WATCH: Lar Corbett lays bare the staggering levels of skulduggery when it comes to sliotars 2 years ago

WATCH: Lar Corbett lays bare the staggering levels of skulduggery when it comes to sliotars

Sliotar shenanigans are nothing new, but we may have underestimated just how many shenanigans are ongoing.

The dark underbelly of hurling was brought to light last week when footage emerged of an individual in Clare colours throwing Cork goalkeeper Anthony Nash's bag of balls on to the terraces in Semple Stadium.

It has since emerged that the individual in question was Niall O'Connor, the son of Clare joint-manager Gerry O'Connor. The Banner County have apologised for the incident and Cork have accepted that.

The Rebels' willingness to let bygones be bygones is probably rooted in the old biblical adage: let he without sin throw the first sliotar.

Everyone is messing with their hurling balls to their own advantage it seems. On Wednesday's SportsJOE Live, retired Tipperary forward Lar Corbett said that intercounty players are sending unauthorised sliotars away to be stamped with the official GAA seal of approval to circumnavigate the regulations.

Among the sliotars approved by Croke Park are Azzurri Sports, Cummins Sports, Gaelic Gear, Marc, O'Neill’s and Scullion, but there are many more on the market that are not approved for use in intercounty matches.

Corbett said he knows of players buying their favourite, illicit sliotars in bulk and then sending them away to be franked with the necessary stamp.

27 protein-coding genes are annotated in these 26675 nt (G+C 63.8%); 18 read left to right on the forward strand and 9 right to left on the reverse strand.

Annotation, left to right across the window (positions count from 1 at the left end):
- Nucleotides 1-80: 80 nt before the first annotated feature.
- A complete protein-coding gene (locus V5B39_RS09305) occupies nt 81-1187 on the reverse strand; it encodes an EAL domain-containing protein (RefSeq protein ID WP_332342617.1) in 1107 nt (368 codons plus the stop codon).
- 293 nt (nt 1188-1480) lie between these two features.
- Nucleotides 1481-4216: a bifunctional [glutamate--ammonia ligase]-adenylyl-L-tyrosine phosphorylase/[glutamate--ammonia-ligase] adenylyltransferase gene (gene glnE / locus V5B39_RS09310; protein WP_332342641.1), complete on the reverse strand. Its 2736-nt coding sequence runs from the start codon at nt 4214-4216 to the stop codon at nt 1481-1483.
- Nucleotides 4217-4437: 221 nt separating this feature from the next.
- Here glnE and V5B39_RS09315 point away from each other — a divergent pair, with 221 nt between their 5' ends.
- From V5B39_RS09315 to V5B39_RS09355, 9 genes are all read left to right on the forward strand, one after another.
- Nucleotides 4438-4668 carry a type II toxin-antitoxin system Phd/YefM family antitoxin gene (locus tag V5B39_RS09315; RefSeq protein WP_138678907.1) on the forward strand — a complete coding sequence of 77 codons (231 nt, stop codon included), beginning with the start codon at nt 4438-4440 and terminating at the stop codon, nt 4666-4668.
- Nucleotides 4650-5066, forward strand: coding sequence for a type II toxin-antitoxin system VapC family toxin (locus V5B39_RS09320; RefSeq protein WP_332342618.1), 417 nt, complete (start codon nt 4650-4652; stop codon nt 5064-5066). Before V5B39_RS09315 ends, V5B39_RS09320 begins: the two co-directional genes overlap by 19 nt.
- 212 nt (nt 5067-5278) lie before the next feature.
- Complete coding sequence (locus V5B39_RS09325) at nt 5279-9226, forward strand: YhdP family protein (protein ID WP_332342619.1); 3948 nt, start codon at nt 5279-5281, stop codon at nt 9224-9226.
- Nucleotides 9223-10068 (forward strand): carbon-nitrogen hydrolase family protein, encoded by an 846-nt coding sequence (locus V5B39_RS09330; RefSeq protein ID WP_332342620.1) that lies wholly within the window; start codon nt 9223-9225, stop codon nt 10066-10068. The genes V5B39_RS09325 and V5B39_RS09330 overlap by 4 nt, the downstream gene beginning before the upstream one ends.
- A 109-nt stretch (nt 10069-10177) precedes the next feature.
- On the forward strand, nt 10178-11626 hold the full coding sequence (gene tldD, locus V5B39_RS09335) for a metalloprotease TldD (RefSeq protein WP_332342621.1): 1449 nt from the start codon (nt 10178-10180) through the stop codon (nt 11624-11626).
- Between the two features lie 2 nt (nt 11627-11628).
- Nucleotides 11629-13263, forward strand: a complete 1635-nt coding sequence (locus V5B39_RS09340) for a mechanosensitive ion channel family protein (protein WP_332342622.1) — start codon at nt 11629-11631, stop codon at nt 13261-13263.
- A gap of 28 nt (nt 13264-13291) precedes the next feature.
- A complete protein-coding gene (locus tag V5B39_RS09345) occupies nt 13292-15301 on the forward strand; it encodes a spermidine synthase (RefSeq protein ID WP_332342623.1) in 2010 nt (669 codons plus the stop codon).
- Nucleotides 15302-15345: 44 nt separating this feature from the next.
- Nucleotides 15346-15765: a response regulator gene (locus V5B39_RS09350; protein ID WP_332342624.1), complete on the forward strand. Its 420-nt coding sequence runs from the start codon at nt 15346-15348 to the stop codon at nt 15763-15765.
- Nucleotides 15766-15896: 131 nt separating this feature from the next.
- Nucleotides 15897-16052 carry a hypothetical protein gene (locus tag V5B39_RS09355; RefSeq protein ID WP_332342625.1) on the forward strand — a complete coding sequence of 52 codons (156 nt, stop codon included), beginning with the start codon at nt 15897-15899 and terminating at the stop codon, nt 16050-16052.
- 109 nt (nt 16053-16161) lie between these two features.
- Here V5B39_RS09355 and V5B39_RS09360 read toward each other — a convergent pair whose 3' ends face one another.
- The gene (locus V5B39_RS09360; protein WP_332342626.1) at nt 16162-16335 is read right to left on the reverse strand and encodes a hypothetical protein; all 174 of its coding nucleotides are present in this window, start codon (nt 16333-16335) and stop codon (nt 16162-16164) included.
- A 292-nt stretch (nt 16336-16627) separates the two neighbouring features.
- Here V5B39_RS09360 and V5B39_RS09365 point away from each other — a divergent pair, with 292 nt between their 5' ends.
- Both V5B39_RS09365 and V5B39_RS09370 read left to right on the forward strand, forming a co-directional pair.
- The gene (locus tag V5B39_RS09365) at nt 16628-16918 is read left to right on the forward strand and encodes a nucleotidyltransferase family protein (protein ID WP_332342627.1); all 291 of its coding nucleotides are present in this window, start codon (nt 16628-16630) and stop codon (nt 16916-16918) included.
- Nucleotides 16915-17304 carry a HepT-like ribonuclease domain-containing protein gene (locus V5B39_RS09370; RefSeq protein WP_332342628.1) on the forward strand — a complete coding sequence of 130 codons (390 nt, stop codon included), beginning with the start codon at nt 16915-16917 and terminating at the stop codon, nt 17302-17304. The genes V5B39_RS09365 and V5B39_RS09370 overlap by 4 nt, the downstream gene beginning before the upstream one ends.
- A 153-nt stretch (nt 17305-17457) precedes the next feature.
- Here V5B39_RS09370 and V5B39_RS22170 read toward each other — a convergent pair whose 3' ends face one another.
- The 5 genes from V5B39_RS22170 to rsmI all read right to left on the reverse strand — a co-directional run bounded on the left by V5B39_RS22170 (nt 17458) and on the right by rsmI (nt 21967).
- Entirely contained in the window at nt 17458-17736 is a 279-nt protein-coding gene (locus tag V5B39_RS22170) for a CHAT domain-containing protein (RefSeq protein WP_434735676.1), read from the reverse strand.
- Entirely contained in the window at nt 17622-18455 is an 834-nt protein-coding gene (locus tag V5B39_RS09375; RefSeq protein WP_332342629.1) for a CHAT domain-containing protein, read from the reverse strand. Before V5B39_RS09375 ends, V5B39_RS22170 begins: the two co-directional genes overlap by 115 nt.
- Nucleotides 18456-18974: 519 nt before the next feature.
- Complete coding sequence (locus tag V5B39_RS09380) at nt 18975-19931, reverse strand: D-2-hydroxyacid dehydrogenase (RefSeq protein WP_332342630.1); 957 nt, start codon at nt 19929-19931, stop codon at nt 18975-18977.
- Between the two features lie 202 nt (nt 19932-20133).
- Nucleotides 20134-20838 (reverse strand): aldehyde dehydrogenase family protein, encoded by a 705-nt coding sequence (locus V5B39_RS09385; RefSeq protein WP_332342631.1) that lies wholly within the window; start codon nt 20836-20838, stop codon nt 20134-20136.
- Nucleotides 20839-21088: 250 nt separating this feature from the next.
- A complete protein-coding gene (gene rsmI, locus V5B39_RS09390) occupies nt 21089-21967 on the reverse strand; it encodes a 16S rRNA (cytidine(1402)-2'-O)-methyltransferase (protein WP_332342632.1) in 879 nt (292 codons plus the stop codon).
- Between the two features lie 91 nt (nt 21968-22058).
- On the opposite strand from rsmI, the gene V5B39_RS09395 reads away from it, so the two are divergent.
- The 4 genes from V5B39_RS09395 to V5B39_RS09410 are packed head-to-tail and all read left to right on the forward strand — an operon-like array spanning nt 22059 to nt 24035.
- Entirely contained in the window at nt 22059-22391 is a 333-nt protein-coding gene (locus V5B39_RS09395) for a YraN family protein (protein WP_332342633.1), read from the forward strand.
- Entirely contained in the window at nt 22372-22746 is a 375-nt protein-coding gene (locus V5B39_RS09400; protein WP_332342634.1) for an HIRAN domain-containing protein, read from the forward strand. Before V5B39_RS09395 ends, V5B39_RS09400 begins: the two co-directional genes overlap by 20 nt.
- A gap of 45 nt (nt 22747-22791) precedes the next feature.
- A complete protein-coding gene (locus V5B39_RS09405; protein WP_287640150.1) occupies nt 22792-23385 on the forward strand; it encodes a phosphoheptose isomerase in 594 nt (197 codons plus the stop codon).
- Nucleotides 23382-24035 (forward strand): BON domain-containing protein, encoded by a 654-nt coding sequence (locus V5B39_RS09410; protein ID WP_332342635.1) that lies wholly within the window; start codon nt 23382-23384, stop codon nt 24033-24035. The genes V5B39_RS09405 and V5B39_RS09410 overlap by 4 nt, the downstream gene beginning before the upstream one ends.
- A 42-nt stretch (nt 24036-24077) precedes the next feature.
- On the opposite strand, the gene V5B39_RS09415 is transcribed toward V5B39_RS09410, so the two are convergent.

"If they have a lovely sliotar that they like and O'Neills only allow the O'Neills in Croke Park, they're sending away, getting the O'Neills stamp on the ball that they like and they're getting over dozens of them. So, what do you call that?," said the Thurles Sarsfields man.

None of this is new of course, as Corbett went on to recall an infamous moment in hurling skulduggery - from the 2005 Munster hurling final.

The incident involved former Cork goalkeeper and current Clare selector Donal Óg Cusack - a man whose sliotar shenanigans were admired by Corbett.

"Donal Óg Cusack used to have the balls, he used to take the O'Neill's and he would file down the rim until it was like a tennis ball - that way when he was firing out the short one he was sure he was picking out the right man. There the ones I like."

In the first half of the 2005 Munster final Tipperary were awarded a penalty, which Eoin Kelly proceeded to drill straight at Cusack.

As Cusack revealed in his autobiography, this save owed a lot to Cork's nefarious planning, which involved soaking a sliotar in water overnight, distracting the referee and switching the match ball for a soggy dud that Kelly would struggle to get any purchase on.

However it is nice to hear this story from the Tipperary perspective. The unusually appreciative Tipperary perspective, considering they lost the game by five points.

"When the referee blew for a penalty the Cork lads surrounded the referee, the good sliotar is hit into the back of the net, Donal Óg rolls out a ham sandwich and deal with that one. I like them ones."

"Rolling out the ham sandwich" has to be entered into the GAA lexicon - love it.

Listen to the ball tampering chat from 26 minutes onwards below.